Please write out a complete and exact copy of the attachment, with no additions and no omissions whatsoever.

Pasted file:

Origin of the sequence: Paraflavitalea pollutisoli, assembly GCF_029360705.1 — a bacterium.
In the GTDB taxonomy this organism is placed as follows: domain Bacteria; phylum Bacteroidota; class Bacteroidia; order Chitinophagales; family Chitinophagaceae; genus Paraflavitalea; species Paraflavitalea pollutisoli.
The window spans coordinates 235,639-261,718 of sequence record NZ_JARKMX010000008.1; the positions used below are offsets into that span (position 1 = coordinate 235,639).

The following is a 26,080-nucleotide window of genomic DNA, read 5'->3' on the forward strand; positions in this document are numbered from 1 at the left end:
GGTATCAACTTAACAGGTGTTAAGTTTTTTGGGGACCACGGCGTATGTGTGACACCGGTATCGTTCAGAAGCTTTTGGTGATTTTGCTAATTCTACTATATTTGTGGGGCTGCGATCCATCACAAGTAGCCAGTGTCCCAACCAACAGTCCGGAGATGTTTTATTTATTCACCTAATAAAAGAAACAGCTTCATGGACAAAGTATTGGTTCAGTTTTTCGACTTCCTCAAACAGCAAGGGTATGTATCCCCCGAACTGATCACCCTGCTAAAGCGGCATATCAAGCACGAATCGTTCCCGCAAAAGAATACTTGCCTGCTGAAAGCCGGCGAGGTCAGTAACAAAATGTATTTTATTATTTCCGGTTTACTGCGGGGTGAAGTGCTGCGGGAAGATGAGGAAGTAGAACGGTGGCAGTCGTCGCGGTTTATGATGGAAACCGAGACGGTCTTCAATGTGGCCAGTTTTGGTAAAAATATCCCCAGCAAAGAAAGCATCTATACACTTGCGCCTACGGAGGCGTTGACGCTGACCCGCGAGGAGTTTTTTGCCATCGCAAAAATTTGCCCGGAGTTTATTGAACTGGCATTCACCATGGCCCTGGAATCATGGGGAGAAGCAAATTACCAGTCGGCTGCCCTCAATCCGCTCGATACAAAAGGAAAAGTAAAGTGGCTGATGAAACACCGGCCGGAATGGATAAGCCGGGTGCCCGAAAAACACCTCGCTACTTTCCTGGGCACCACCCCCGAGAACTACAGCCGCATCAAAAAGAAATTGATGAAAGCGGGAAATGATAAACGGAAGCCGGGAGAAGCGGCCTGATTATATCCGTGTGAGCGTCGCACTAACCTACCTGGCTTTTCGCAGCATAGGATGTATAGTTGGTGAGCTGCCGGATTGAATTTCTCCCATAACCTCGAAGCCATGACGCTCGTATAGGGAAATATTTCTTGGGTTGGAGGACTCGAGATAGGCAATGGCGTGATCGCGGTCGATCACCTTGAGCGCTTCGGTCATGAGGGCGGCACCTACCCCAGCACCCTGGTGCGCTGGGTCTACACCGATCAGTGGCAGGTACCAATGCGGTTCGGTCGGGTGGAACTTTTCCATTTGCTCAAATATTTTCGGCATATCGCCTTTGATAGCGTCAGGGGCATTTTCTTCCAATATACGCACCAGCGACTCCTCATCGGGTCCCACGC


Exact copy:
Origin of the sequence: Paraflavitalea pollutisoli, assembly GCF_029360705.1 — a bacterium.
In the GTDB taxonomy this organism is placed as follows: domain Bacteria; phylum Bacteroidota; class Bacteroidia; order Chitinophagales; family Chitinophagaceae; genus Paraflavitalea; species Paraflavitalea pollutisoli.
The window spans coordinates 235,639-261,718 of sequence record NZ_JARKMX010000008.1; the positions used below are offsets into that span (position 1 = coordinate 235,639).

The following is a 26,080-nucleotide window of genomic DNA, read 5'->3' on the forward strand; positions in this document are numbered from 1 at the left end:
GGTATCAACTTAACAGGTGTTAAGTTTTTTGGGGACCACGGCGTATGTGTGACACCGGTATCGTTCAGAAGCTTTTGGTGATTTTGCTAATTCTACTATATTTGTGGGGCTGCGATCCATCACAAGTAGCCAGTGTCCCAACCAACAGTCCGGAGATGTTTTATTTATTCACCTAATAAAAGAAACAGCTTCATGGACAAAGTATTGGTTCAGTTTTTCGACTTCCTCAAACAGCAAGGGTATGTATCCCCCGAACTGATCACCCTGCTAAAGCGGCATATCAAGCACGAATCGTTCCCGCAAAAGAATACTTGCCTGCTGAAAGCCGGCGAGGTCAGTAACAAAATGTATTTTATTATTTCCGGTTTACTGCGGGGTGAAGTGCTGCGGGAAGATGAGGAAGTAGAACGGTGGCAGTCGTCGCGGTTTATGATGGAAACCGAGACGGTCTTCAATGTGGCCAGTTTTGGTAAAAATATCCCCAGCAAAGAAAGCATCTATACACTTGCGCCTACGGAGGCGTTGACGCTGACCCGCGAGGAGTTTTTTGCCATCGCAAAAATTTGCCCGGAGTTTATTGAACTGGCATTCACCATGGCCCTGGAATCATGGGGAGAAGCAAATTACCAGTCGGCTGCCCTCAATCCGCTCGATACAAAAGGAAAAGTAAAGTGGCTGATGAAACACCGGCCGGAATGGATAAGCCGGGTGCCCGAAAAACACCTCGCTACTTTCCTGGGCACCACCCCCGAGAACTACAGCCGCATCAAAAAGAAATTGATGAAAGCGGGAAATGATAAACGGAAGCCGGGAGAAGCGGCCTGATTATATCCGTGTGAGCGTCGCACTAACCTACCTGGCTTTTCGCAGCATAGGATGTATAGTTGGTGAGCTGCCGGATTGAATTTCTCCCATAACCTCGAAGCCATGACGCTCGTATAGGGAAATATTTCTTGGGTTGGAGGACTCGAGATAGGCAATGGCGTGATCGCGGTCGATCACCTTGAGCGCTTCGGTCATGAGGGCGGCACCTACCCCAGCACCCTGGTGCGCTGGGTCTACACCGATCAGTGGCAGGTACCAATGCGGTTCGGTCGGGTGGAACTTTTCCATTTGCTCAAATATTTTCGGCATATCGCCTTTGATAGCGTCAGGGGCATTTTCTTCCAATATACGCACCAGCGACTCCTCATCGGGTCCCACGC